IMF Survey: IMF Provides Poland $20.6 Billion Credit Line
May 6, 2009
- IMF's Executive Board approves credit line of $20.6 billion
- Precautionary credit line will help Poland maintain access to capital markets
- Polish economy better placed to weather crisis than many regional peers
The IMF’s Executive Board has approved a one-year credit line for Poland of $20.6 billion to help it weather the global economic crisis.
FLEXIBLE CREDIT LINE
Poland is the second country, after Mexico, to be granted access under the IMF’s new Flexible Credit Line (FCL), which is being offered to strongly performing economies with a solid record of timely and effective policy adjustments. The Polish government has announced it intends to treat the credit line as precautionary.
“While Poland is being hit hard by the global crisis, it has preserved access to international capital markets, contrary to many peers in the region,” Poul Thomsen, the IMF’s mission chief for Poland, said. “We agree with the authorities that the FCL will help preserve its access to capital markets, by signaling the IMF’s strong endorsement of policies and by providing assurances that the national bank has adequate reserves to intervene if the situation gets worse than expected.”
The IMF is already deeply involved in lending to those countries most hit by the crisis. IMF-supported programs are helping countries such as Hungary, Latvia, Romania, and Ukraine fill financing gaps, ease the burden of fiscal adjustment, and repair banking systems. Counting the new credit line to Poland, the IMF has to date extended loans to Europe worth more than $77 billion dollars.
Poland has not escaped the global financial crisis. The country is being hit both through the export channel—most of Poland’s trading partners are in deep recession—and through the financial channel. A large share of the Polish banking system is foreign owned and global deleveraging is causing a significant slowdown in credit growth. Still, the Polish economy is better placed to weather the crisis than many other countries in the region.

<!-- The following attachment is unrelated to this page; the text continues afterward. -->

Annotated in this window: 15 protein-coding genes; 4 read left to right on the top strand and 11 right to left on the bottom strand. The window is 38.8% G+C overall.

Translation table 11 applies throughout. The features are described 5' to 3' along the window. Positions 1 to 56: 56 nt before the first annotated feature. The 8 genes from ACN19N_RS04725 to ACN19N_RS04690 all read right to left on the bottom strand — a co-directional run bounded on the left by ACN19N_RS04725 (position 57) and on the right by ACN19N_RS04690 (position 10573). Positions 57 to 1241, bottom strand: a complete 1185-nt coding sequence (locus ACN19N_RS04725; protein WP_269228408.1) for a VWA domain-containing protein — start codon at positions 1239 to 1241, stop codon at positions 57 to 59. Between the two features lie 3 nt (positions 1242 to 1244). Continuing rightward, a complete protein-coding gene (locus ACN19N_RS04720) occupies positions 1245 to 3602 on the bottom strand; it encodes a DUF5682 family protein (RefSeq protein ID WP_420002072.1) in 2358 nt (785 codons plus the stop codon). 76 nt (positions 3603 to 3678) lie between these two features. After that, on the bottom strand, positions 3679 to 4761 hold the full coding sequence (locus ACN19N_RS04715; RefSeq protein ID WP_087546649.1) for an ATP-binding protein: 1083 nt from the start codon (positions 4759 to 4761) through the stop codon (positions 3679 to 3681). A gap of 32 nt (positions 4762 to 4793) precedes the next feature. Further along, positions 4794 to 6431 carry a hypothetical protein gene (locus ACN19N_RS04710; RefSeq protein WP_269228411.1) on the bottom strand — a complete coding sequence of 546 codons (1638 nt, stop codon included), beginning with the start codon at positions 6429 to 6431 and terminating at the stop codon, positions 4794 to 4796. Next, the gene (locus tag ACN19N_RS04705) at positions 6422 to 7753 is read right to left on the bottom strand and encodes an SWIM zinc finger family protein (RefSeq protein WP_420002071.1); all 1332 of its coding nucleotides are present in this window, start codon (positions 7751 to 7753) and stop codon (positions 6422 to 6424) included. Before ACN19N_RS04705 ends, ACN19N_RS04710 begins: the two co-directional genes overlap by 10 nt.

The country’s macroeconomic performance has been very strong in recent years. Growth has averaged about 6 percent from 2006 to 2008, as membership of the European Union (EU) bolstered business confidence and spurred investment. Private consumption also grew strongly, driven by rapidly rising real wages, the creation of new jobs, and record high credit growth.
But unlike many other countries in central and eastern Europe, Poland managed to keep its current account deficit relatively low and its external debt also remained stable at about 40–50 percent of GDP. How did Poland avoid the imbalances that are now haunting other emerging market economies?
Much of the answer lies in a determined and timely policy response.
• A determined anti-inflationary focus, facilitated by a long-standing and effective inflation-targeting regime and a freely floating exchange rate, helped build confidence. Inflation has been kept low and stable, peaking at 4.8 percent before the onset of the crisis.
• The government’s commitment to adopt the euro has provided a strong anchor for fiscal policy, with the deficit being reduced to 2 percent of GDP in 2007—well below the Maastricht criterion of 3 percent of GDP.
• Banking supervision was strengthened to be in full compliance with EU laws and directives. And as foreign currency-denominated mortgage lending gained pace, the government acted to slow lending in foreign currency.
• The government also continued to pursue important structural reforms despite the difficult economic environment. In particular, a tightening of early retirement requirements will help Poland overcome its very low labor participation.
Sound crisis response
In sum, the Polish authorities’ response to the crisis has been very good. Monetary policy has been loosened significantly, which was the right thing to do as the economy slowed. As to fiscal policy, the authorities have underscored their determination to limit the increase in the deficit. This is important for Poland’s euro adoption aspirations and will limit the government’s financing requirement.
That said, an increase in the deficit appears unavoidable as the economy and tax revenues slow sharply. “Some increase is desirable as it helps offset the sudden slump in demand due to the external shocks,” Thomsen said.
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